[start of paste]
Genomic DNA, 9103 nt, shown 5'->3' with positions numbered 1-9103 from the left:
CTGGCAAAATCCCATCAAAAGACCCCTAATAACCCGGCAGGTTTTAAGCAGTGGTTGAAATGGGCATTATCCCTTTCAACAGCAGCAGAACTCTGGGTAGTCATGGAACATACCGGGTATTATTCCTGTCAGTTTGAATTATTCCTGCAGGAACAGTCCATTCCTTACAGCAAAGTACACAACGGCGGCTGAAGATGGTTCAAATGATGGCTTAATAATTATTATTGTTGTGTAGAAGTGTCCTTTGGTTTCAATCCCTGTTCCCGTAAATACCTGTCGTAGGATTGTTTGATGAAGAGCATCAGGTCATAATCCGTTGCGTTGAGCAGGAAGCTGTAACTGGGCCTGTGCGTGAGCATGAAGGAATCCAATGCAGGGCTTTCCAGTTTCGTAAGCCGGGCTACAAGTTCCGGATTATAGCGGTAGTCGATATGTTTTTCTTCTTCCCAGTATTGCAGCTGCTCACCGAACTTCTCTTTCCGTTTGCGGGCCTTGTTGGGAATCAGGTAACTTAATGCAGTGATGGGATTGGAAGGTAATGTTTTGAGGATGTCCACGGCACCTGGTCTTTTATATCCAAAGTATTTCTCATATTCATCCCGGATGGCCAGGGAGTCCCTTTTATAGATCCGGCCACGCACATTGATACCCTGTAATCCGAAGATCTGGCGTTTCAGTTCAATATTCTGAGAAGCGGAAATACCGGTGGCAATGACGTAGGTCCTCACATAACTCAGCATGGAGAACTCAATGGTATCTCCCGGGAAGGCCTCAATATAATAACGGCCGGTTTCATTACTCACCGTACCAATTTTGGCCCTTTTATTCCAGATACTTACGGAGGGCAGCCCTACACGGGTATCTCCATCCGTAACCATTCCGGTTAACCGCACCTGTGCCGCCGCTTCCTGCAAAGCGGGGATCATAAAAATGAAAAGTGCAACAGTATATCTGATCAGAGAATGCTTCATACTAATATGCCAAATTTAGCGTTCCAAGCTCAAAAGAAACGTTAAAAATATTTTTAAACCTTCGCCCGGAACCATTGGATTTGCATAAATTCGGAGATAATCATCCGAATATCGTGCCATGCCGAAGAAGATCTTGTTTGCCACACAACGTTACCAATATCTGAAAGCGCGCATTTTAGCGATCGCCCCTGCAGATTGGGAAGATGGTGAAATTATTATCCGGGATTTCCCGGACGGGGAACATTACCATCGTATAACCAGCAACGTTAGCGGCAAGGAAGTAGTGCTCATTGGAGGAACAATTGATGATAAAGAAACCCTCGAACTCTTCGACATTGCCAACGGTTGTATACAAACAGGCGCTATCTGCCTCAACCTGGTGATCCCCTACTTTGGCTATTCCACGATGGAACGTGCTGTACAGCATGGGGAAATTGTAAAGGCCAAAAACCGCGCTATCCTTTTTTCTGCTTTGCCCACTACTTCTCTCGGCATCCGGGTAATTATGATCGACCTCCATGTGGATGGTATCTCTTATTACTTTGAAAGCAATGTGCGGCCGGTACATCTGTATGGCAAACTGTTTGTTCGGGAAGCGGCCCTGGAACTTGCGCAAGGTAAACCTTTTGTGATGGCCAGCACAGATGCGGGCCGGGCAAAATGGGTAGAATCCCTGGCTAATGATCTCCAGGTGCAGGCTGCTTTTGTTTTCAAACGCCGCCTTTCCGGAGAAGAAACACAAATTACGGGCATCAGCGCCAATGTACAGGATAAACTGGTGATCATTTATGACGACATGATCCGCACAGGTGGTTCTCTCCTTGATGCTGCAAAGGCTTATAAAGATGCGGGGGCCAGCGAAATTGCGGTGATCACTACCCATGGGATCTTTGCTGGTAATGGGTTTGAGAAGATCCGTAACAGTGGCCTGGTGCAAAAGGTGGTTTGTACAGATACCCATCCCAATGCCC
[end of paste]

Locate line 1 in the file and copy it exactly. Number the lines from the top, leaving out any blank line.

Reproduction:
Genomic DNA, 9103 nt, shown 5'->3' with positions numbered 1-9103 from the left: